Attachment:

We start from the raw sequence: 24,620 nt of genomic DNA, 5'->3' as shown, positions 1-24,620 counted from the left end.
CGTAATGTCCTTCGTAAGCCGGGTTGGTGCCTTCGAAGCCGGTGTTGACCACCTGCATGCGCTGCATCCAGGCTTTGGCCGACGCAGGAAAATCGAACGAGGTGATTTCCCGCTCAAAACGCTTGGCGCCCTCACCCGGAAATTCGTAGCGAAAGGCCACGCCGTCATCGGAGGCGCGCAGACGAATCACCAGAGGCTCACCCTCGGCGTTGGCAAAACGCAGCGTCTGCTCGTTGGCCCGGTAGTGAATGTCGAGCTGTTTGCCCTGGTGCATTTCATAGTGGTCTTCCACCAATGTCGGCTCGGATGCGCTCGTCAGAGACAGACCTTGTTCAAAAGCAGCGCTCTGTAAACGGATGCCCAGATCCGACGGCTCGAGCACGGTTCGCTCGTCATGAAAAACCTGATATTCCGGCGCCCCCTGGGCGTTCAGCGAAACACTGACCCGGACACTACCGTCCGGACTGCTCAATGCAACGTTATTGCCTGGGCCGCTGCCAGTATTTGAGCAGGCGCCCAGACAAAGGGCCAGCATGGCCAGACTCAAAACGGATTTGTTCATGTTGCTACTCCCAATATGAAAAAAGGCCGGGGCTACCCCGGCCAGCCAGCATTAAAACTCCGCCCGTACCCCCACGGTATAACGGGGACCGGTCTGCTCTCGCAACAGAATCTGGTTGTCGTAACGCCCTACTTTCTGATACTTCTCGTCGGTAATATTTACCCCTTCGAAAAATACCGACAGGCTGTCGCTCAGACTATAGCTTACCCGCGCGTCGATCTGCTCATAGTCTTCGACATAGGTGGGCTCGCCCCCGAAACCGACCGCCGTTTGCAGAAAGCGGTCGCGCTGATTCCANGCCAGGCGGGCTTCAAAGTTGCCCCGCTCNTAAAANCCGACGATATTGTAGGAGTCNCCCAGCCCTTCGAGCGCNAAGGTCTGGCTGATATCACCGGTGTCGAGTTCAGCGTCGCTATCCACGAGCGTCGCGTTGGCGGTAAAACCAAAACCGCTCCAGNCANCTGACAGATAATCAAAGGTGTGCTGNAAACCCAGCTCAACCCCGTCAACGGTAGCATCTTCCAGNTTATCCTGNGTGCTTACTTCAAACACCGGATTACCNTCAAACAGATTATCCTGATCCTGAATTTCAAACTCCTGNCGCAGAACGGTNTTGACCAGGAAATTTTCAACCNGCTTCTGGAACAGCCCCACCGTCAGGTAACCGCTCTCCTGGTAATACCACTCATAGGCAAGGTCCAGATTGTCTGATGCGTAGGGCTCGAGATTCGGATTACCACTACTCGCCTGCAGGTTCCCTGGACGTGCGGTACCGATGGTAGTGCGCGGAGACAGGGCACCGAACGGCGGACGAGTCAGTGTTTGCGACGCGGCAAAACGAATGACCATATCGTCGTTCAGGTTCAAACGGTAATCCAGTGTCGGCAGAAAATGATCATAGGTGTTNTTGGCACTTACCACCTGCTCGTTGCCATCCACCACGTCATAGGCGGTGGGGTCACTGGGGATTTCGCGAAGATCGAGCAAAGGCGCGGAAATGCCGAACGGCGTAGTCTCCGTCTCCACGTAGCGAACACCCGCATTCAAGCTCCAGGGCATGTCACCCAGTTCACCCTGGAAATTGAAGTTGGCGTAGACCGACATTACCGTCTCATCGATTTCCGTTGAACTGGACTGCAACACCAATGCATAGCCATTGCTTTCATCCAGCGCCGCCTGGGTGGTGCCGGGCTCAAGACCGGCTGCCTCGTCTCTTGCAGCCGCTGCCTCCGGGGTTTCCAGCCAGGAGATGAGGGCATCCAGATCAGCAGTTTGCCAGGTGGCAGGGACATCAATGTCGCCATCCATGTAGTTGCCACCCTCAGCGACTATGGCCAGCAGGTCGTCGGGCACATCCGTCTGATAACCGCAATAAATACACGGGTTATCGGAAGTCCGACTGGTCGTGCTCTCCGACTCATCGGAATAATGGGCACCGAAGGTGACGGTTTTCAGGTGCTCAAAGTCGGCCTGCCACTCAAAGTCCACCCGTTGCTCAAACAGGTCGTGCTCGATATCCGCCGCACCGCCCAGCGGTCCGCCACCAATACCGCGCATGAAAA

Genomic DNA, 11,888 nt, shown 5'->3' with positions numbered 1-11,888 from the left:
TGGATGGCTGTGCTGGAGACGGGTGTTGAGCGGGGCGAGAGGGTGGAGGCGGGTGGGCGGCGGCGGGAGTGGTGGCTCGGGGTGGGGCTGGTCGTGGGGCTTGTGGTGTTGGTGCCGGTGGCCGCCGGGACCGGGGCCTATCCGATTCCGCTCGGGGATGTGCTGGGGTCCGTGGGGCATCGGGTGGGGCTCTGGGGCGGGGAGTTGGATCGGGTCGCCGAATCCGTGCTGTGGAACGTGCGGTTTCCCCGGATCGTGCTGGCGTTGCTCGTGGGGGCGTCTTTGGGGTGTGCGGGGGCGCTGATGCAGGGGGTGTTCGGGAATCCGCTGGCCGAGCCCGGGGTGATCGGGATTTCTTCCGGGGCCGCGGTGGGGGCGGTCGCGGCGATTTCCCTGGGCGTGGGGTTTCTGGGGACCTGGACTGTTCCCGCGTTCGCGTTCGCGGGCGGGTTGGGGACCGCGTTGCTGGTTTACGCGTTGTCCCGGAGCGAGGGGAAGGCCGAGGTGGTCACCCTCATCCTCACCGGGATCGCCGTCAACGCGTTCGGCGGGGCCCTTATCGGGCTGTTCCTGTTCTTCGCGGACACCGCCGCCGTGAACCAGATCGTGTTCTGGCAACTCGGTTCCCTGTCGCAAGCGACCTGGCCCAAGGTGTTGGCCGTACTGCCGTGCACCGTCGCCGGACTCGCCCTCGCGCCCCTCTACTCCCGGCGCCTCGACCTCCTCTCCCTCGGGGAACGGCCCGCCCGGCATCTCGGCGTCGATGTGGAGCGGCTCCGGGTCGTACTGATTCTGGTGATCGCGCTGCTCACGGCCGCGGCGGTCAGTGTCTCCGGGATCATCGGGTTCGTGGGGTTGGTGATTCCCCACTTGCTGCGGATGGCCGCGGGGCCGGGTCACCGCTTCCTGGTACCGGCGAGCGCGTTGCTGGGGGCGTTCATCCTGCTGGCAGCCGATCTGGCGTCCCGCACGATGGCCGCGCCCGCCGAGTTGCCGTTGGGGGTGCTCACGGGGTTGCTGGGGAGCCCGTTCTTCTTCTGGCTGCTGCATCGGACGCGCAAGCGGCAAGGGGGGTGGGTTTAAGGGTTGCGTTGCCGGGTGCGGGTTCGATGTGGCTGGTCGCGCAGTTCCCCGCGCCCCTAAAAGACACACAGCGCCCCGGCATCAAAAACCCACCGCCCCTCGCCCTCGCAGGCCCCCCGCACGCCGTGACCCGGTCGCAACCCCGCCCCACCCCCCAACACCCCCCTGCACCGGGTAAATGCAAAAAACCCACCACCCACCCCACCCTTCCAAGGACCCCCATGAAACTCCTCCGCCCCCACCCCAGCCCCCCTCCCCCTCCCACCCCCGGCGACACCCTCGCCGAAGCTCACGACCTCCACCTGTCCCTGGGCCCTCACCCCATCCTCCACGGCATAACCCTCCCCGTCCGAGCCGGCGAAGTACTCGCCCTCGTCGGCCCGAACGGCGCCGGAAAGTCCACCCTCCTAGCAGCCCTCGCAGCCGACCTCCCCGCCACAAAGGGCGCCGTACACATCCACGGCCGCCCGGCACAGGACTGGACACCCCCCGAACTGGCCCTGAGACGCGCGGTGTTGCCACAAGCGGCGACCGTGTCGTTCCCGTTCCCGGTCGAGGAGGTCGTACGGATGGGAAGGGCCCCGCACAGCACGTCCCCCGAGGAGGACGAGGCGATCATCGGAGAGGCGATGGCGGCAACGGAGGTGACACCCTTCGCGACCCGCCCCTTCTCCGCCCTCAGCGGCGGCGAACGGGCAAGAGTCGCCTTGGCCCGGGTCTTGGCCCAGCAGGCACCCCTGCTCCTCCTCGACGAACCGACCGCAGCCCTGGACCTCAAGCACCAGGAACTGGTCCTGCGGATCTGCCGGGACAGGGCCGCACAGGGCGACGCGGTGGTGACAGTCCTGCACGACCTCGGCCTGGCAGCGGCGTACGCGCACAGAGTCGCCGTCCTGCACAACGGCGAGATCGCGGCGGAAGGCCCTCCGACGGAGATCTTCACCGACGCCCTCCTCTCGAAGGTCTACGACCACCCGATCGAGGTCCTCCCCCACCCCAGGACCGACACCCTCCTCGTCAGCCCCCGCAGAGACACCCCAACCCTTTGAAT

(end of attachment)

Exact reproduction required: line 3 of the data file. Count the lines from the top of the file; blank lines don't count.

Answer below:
Genomic DNA, 11,888 nt, shown 5'->3' with positions numbered 1-11,888 from the left: